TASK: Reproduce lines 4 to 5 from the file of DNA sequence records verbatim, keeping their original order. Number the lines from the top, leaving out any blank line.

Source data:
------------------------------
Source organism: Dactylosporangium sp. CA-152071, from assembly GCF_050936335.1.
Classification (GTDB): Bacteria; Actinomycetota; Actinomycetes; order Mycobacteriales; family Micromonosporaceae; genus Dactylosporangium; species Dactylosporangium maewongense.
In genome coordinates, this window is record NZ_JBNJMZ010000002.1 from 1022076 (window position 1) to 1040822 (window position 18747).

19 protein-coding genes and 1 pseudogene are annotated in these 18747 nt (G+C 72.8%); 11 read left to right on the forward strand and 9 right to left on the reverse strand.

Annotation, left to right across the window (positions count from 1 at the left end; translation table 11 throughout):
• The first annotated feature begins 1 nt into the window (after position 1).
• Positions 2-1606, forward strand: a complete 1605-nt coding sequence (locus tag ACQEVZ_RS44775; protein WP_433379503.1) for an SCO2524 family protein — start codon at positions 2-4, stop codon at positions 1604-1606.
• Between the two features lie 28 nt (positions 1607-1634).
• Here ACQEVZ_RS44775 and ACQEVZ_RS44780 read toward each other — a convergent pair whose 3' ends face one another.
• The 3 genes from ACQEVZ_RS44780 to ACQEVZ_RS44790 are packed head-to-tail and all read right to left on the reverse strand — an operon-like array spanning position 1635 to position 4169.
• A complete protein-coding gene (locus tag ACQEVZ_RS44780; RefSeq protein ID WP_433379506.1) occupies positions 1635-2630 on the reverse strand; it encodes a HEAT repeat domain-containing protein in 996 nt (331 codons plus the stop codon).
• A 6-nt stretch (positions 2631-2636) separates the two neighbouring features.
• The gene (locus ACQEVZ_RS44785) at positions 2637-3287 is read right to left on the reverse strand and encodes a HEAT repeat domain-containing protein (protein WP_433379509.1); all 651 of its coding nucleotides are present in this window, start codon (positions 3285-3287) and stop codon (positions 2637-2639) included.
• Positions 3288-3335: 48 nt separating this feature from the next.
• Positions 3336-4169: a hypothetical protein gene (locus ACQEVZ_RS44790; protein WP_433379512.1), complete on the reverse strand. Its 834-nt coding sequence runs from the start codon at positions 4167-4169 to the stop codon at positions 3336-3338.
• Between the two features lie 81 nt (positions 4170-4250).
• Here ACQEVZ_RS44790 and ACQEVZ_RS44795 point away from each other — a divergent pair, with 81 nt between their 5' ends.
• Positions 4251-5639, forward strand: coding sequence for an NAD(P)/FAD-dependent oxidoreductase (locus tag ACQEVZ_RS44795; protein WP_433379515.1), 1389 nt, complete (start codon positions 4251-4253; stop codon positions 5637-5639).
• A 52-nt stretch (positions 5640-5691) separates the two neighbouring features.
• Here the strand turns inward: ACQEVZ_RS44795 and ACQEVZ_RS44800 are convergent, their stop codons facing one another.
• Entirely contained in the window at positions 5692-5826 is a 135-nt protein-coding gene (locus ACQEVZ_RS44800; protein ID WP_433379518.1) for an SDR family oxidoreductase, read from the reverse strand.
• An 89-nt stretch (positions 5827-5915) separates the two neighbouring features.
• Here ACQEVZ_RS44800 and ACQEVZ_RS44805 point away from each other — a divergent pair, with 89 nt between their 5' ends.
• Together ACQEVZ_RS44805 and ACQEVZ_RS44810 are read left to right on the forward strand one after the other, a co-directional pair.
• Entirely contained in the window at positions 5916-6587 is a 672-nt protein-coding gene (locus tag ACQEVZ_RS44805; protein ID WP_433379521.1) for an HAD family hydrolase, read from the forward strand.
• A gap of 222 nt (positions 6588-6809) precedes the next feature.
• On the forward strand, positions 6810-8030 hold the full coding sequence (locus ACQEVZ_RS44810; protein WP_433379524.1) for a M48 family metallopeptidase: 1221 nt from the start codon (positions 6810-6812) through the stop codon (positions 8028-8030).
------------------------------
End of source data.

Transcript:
19 protein-coding genes and 1 pseudogene are annotated in these 18747 nt (G+C 72.8%); 11 read left to right on the forward strand and 9 right to left on the reverse strand.

Annotation, left to right across the window (positions count from 1 at the left end; translation table 11 throughout):